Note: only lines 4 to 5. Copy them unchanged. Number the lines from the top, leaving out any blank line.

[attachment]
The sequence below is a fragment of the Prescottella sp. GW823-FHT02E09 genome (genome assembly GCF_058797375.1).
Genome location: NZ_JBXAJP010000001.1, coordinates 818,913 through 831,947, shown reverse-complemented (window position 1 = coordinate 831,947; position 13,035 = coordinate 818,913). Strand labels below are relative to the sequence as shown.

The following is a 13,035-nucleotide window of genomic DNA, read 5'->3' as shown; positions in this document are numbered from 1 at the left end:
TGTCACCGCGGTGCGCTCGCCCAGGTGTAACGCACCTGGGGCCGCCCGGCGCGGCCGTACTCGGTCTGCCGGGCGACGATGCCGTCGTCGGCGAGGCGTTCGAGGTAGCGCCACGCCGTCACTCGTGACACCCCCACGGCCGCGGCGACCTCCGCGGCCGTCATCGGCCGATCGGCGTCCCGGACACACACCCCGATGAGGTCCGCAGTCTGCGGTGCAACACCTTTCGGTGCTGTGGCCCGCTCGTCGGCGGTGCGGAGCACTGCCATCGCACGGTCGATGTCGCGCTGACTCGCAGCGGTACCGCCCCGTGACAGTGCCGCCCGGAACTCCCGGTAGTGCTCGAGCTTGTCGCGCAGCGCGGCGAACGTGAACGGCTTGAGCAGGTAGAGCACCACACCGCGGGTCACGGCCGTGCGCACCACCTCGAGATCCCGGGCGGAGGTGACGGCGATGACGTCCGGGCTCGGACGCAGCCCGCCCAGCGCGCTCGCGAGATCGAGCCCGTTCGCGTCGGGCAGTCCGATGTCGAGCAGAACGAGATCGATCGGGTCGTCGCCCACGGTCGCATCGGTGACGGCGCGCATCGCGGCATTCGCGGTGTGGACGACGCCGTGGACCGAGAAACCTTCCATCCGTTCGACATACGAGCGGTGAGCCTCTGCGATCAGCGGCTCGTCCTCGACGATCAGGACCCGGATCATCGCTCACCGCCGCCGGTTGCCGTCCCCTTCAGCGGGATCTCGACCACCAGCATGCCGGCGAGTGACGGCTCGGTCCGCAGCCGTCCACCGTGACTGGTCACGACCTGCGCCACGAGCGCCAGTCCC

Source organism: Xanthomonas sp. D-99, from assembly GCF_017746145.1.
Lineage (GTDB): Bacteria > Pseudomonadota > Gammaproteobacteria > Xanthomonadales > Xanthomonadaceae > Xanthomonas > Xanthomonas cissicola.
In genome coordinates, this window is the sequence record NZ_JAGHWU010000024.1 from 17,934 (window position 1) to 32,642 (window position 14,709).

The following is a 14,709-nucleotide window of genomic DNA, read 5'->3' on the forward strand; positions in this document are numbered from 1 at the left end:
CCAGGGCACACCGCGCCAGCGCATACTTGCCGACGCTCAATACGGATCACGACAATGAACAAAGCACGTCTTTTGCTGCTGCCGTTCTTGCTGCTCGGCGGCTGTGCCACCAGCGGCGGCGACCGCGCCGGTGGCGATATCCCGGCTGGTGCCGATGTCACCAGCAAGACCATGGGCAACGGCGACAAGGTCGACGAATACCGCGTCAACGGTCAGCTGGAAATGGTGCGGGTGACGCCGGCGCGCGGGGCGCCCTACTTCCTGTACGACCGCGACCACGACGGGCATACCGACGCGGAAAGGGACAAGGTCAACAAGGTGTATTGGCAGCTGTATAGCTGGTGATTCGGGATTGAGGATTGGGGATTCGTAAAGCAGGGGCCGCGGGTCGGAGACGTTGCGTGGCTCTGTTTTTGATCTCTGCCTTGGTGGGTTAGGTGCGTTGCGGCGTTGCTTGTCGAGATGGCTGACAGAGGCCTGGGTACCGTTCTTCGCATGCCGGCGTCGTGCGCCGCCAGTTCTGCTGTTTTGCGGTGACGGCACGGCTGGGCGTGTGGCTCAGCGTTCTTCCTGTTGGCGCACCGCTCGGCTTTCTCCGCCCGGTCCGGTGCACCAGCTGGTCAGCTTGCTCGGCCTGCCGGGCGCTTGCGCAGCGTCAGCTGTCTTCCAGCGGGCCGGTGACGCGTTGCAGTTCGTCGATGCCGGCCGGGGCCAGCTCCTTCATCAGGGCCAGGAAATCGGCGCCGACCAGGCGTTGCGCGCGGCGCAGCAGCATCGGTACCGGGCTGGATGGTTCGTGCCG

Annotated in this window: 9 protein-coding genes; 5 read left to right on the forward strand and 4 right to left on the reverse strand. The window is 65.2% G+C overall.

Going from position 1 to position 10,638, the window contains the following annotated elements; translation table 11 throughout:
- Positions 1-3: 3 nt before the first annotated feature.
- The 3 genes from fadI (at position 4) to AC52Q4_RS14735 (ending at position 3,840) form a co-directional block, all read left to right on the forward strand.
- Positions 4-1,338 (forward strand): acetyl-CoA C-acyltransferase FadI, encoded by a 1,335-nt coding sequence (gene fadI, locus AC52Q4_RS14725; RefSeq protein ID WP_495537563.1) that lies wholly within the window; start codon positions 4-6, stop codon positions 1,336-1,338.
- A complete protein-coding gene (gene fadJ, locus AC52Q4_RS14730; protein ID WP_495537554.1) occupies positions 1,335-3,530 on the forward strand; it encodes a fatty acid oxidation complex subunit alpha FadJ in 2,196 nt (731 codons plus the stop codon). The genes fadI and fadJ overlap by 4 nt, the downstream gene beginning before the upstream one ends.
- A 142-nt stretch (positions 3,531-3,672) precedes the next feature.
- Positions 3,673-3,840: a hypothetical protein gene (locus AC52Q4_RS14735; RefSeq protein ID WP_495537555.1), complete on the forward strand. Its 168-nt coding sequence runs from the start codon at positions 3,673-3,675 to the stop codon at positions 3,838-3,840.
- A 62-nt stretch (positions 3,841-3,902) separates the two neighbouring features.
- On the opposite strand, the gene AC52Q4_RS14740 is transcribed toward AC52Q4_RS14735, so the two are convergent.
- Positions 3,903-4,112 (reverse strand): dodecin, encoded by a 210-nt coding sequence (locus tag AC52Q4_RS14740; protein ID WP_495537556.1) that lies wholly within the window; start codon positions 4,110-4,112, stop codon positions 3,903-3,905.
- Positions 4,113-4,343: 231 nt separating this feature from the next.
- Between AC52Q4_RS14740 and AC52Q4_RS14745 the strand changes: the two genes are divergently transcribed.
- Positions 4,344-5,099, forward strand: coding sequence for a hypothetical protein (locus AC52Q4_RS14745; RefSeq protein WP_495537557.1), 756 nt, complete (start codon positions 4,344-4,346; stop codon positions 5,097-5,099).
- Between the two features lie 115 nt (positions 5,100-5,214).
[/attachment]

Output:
TGTCACCGCGGTGCGCTCGCCCAGGTGTAACGCACCTGGGGCCGCCCGGCGCGGCCGTACTCGGTCTGCCGGGCGACGATGCCGTCGTCGGCGAGGCGTTCGAGGTAGCGCCACGCCGTCACTCGTGACACCCCCACGGCCGCGGCGACCTCCGCGGCCGTCATCGGCCGATCGGCGTCCCGGACACACACCCCGATGAGGTCCGCAGTCTGCGGTGCAACACCTTTCGGTGCTGTGGCCCGCTCGTCGGCGGTGCGGAGCACTGCCATCGCACGGTCGATGTCGCGCTGACTCGCAGCGGTACCGCCCCGTGACAGTGCCGCCCGGAACTCCCGGTAGTGCTCGAGCTTGTCGCGCAGCGCGGCGAACGTGAACGGCTTGAGCAGGTAGAGCACCACACCGCGGGTCACGGCCGTGCGCACCACCTCGAGATCCCGGGCGGAGGTGACGGCGATGACGTCCGGGCTCGGACGCAGCCCGCCCAGCGCGCTCGCGAGATCGAGCCCGTTCGCGTCGGGCAGTCCGATGTCGAGCAGAACGAGATCGATCGGGTCGTCGCCCACGGTCGCATCGGTGACGGCGCGCATCGCGGCATTCGCGGTGTGGACGACGCCGTGGACCGAGAAACCTTCCATCCGTTCGACATACGAGCGGTGAGCCTCTGCGATCAGCGGCTCGTCCTCGACGATCAGGACCCGGATCATCGCTCACCGCCGCCGGTTGCCGTCCCCTTCAGCGGGATCTCGACCACCAGCATGCCGGCGAGTGACGGCTCGGTCCGCAGCCGTCCACCGTGACTGGTCACGACCTGCGCCACGAGCGCCAGTCCC

Source organism: Xanthomonas sp. D-99, from assembly GCF_017746145.1.